Once added, all of these accounts are represented in one clean panel. These consolidated communication programs saved me many extra clicks on my computer over a weekend, and I easily chatted with friends while checking messages. New emails received in my Gmail account were visible in a preview panel that popped up when I moved my cursor over the email account name. Right within this email preview panel, I could delete or archive each message; I was also able to mark a message as read or report it as spam. I performed all of these email tasks without opening my Gmail account in a browser or email client. Shortcuts in this preview panel labeled Open, Compose and Inbox sent me to my browser to perform these more-involved tasks.
This in-line functionality also applies to other email accounts, according to Digsby. But though I could see a tally of newly received Hotmail messages in my Digsby preview panel, these messages weren’t as interactive as those received in my Gmail inbox.
Digsby also tracks Twitter alerts and timelines, as well as Facebook newsfeeds and alerts — including posting notifications in your Digsby panel whenever someone “friends” you on Facebook.
Adium, www.adiumx.com, wins points for cuteness. The downloaded program is represented by a goofy, green duck, which plops itself in the Mac operating system dock and closes its eyes when not in use. When new messages are received via Adium, this duck flaps its wings until you open the message. The Adium user interface incorporates sleek visuals, such as status windows that gracefully float above user names whenever a cursor moves over these names.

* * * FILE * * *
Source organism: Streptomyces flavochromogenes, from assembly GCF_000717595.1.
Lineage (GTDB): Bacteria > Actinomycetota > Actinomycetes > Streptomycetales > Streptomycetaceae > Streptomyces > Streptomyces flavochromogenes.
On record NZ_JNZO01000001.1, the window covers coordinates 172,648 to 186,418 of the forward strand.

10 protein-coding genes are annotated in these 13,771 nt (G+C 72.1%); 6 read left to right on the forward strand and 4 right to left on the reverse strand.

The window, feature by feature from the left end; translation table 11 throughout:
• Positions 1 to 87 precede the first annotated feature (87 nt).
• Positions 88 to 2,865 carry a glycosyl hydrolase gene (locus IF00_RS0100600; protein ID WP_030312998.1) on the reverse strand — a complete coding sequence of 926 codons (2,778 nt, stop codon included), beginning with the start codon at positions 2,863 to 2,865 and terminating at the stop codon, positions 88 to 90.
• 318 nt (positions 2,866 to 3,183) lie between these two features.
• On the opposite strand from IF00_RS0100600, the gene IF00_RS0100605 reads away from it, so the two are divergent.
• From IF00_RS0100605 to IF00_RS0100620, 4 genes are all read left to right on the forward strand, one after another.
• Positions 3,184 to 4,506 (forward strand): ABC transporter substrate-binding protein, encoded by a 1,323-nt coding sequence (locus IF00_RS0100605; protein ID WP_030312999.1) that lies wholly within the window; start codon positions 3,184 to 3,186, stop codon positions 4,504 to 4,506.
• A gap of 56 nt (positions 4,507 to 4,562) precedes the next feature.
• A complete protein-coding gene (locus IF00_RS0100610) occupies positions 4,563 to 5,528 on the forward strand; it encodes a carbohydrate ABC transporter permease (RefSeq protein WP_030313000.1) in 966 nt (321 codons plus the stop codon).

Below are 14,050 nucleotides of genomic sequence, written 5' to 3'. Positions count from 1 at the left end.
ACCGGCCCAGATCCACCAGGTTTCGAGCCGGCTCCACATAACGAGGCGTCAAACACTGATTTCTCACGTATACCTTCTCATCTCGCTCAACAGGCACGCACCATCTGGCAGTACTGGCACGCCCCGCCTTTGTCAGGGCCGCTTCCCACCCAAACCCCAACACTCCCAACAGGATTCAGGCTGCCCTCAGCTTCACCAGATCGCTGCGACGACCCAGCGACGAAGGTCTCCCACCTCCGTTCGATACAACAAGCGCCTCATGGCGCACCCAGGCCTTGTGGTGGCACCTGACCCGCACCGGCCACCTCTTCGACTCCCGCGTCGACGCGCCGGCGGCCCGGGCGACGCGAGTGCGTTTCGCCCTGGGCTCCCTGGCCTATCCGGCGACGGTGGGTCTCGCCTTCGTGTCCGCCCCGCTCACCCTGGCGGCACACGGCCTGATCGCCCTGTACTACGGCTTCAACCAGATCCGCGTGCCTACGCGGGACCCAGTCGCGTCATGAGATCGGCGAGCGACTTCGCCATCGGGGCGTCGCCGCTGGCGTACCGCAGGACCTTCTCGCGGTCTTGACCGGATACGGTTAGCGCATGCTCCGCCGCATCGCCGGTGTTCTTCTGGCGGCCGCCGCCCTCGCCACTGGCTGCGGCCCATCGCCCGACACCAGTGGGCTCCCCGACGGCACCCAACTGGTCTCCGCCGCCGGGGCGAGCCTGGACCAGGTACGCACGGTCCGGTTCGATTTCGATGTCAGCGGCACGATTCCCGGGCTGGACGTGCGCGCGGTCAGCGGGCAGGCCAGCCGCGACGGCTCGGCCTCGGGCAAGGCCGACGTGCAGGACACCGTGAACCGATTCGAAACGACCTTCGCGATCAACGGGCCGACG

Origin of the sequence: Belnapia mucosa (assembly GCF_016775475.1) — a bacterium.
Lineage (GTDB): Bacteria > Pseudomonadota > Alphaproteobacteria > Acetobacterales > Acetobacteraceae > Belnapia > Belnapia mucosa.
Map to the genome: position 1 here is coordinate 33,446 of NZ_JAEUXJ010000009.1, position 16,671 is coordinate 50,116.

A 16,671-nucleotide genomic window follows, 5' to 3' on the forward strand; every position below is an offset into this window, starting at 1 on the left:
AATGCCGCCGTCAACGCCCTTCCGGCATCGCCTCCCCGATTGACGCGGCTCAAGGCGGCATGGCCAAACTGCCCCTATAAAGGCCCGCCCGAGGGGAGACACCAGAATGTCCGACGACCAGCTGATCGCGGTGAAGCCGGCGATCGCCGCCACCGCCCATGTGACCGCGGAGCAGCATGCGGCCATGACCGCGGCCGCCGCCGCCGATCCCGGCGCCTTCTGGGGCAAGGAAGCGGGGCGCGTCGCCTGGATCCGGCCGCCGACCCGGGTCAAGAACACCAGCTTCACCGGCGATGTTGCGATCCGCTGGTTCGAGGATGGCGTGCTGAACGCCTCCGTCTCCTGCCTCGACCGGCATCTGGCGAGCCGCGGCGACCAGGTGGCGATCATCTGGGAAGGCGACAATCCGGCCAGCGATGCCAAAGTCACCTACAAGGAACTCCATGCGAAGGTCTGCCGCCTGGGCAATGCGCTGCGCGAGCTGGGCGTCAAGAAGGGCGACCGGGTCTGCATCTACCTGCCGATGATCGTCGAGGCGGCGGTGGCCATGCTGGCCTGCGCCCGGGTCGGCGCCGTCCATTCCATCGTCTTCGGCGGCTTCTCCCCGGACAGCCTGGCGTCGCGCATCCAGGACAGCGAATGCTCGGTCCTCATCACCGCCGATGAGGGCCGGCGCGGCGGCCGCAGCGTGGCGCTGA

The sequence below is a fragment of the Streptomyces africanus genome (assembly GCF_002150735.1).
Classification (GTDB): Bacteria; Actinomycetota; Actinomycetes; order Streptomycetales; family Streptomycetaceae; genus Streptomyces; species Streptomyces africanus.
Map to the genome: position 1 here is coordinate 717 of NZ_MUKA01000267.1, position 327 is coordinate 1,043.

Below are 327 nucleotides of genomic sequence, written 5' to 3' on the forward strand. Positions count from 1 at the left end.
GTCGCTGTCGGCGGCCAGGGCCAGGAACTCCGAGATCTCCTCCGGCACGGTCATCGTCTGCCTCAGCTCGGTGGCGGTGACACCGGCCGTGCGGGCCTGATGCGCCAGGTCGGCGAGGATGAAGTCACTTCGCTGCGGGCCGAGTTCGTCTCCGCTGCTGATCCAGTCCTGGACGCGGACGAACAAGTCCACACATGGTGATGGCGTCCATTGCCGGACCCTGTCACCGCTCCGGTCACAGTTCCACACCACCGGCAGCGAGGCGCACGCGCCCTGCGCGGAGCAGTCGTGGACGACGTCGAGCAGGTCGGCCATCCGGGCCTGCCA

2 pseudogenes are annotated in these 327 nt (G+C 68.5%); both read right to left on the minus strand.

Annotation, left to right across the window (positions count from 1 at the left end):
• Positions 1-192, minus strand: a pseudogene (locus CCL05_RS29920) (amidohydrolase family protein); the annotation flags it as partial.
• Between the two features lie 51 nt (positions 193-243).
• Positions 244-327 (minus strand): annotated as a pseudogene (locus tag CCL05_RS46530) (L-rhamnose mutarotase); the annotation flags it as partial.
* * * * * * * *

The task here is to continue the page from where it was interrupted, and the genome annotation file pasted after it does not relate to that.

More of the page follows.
Adium works with AIM, ICQ, .Mac, Jabber, Google Talk, Windows Live Messenger and Yahoo Messenger. Adium supports new email notifications for some accounts, but doesn’t enable reading or sending email within the program. Instead, it offered to open my account via the browser or using Microsoft Entourage on the Mac. Social networking is limited to MySpace IM on Adium, though the next version will support Facebook Chat.
Adium organizes multiple conversations using tabs stacked at the bottom of a chat window. Icons line the top of each chat window, such as a file icon for transferring files and a lock that switches a conversation to be encrypted and off-the-record. Any conversation that isn’t designated encrypted is automatically stored in a table of Adium transcripts, which can be sorted by To, From or Date. Transcripts can be sorted using rough timelines like “within the past two weeks” or “since yesterday.”
I saved myself time and mouse clicks by using these three consolidation programs, though I preferred Digsby in the end because of its intuitive email integration. These programs will help to take down the instant-messaging barriers that have become turn-offs over the past couple years, and may better integrate IM with the social networks and mobile devices that are on the rise.
Edited by Walter S. Mossberg